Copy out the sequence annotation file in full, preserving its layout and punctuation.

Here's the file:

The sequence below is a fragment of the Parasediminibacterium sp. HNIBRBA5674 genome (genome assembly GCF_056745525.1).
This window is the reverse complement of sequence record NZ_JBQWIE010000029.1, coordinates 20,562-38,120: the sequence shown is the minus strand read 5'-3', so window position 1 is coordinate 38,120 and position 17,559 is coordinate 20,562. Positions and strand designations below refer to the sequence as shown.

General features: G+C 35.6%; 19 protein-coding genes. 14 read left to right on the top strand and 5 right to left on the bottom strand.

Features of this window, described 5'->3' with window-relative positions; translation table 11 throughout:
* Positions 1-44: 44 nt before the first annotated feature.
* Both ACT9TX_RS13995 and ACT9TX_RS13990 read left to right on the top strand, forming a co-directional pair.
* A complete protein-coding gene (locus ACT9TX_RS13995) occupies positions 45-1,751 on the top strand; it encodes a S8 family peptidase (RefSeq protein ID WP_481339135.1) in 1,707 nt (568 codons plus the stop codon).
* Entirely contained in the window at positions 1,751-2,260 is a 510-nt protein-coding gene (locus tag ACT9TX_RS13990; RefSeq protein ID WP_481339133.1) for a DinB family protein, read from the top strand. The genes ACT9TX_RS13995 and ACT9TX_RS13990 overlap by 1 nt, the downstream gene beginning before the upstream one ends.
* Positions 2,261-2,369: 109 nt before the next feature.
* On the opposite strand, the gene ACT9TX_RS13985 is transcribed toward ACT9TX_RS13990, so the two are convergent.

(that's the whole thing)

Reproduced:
The sequence below is a fragment of the Parasediminibacterium sp. HNIBRBA5674 genome (genome assembly GCF_056745525.1).
This window is the reverse complement of sequence record NZ_JBQWIE010000029.1, coordinates 20,562-38,120: the sequence shown is the minus strand read 5'-3', so window position 1 is coordinate 38,120 and position 17,559 is coordinate 20,562. Positions and strand designations below refer to the sequence as shown.

General features: G+C 35.6%; 19 protein-coding genes. 14 read left to right on the top strand and 5 right to left on the bottom strand.

Features of this window, described 5'->3' with window-relative positions; translation table 11 throughout:
* Positions 1-44: 44 nt before the first annotated feature.
* Both ACT9TX_RS13995 and ACT9TX_RS13990 read left to right on the top strand, forming a co-directional pair.
* A complete protein-coding gene (locus ACT9TX_RS13995) occupies positions 45-1,751 on the top strand; it encodes a S8 family peptidase (RefSeq protein ID WP_481339135.1) in 1,707 nt (568 codons plus the stop codon).
* Entirely contained in the window at positions 1,751-2,260 is a 510-nt protein-coding gene (locus tag ACT9TX_RS13990; RefSeq protein ID WP_481339133.1) for a DinB family protein, read from the top strand. The genes ACT9TX_RS13995 and ACT9TX_RS13990 overlap by 1 nt, the downstream gene beginning before the upstream one ends.
* Positions 2,261-2,369: 109 nt before the next feature.
* On the opposite strand, the gene ACT9TX_RS13985 is transcribed toward ACT9TX_RS13990, so the two are convergent.